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Lufthansa reports loss, cuts outlook after strikes

Strikes have taken a deep bite into Lufthansa balance sheet but the airline still expects to end 2024 with an operating profit of 2.2 billion euros
Strikes have taken a deep bite into Lufthansa balance sheet but the airline still expects to end 2024 with an operating profit of 2.2 billion euros - Copyright AFP/File Jung Yeon-je
Strikes have taken a deep bite into Lufthansa balance sheet but the airline still expects to end 2024 with an operating profit of 2.2 billion euros - Copyright AFP/File Jung Yeon-je

German airline giant Lufthansa reported a hefty first-quarter loss Monday and downgraded its 2024 outlook due to recent strikes, while warning of risks from conflict in the Middle East.

Adjusted operating losses came in at 849 million euros ($902 million), according to preliminary results.

While the start of the year is typically a quieter period for travel in Europe, the results were still far worse than a loss of 273 million euros in the same period last year. 

“The loss was higher than expected due to various strikes,” said Lufthansa, one of Europe’s biggest airline groups, adding that the walkouts had slashed earnings by hundreds of millions of euros. 

Lufthansa — whose carriers include Lufthansa, Eurowings, Austrian, Swiss and Brussels Airlines — cut the forecast for its operating profit for the whole year to 2.2 billion euros.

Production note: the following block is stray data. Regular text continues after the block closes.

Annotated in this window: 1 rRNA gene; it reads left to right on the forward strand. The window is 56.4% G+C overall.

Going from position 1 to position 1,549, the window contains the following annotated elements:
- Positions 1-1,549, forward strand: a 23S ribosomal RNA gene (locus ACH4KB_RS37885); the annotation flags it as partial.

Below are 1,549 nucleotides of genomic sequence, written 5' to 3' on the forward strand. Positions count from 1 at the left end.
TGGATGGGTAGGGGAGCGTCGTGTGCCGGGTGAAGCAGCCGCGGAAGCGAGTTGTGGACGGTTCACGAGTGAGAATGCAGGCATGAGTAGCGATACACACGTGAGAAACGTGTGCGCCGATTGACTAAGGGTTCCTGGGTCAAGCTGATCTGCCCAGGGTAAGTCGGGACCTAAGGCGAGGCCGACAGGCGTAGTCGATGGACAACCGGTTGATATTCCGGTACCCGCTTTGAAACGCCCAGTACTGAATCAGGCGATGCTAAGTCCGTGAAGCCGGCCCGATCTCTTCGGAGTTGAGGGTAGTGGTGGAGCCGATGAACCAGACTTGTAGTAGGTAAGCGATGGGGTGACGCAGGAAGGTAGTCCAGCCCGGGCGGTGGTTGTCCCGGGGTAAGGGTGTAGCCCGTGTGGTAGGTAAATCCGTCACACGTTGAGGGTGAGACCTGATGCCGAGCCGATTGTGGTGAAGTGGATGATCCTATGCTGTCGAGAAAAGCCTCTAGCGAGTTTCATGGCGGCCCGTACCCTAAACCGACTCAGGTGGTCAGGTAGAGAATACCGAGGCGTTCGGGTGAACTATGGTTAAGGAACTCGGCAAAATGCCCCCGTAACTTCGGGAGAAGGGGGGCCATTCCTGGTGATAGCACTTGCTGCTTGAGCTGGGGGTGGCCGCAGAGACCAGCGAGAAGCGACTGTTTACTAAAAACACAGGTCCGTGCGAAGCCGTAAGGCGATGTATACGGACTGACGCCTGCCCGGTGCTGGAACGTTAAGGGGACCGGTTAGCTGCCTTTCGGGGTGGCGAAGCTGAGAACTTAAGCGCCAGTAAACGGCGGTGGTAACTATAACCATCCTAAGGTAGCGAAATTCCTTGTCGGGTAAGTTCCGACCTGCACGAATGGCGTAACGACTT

It had previously been expecting the figure to come in broadly the same as last year, at around 2.7 billion euros.

After two years of hefty losses during the pandemic, Lufthansa had racked up healthy profits in 2022 and 2023 as travel demand roared back.

But the German aviation sector faced walkouts in recent months as workers pushed for higher pay to combat inflation, with airport security staff as well as Lufthansa ground staff and cabin crew staging repeated strikes.

When the company unveiled its 2023 results in March, Lufthansa personnel chief Michael Niggemann had criticised the “uncompromising strikes,” saying they were “damaging our guests, the company and ultimately our employees”.

But the group has in recent weeks struck deals with major staff unions, averting the immediate threat of more industrial action.

Second-quarter profits are also likely to be impacted however, and are likely to come in lower than last year due to the impacts of wage disputes on short-term demand for bookings, Lufthansa said.

Results are expected to bounce back in the second half of the year.

Lufthansa also warned that the “recent escalation of the Middle East conflict and further geopolitical uncertainties pose risks to the group’s full year financial outlook”.

Lufthansa has since April 6 suspended flights to and from Tehran due to soaring regional tensions.

At the weekend, it suspended flights to and from several more destinations in the Middle East following Iran’s drone and missile attack on Israel.

AFP
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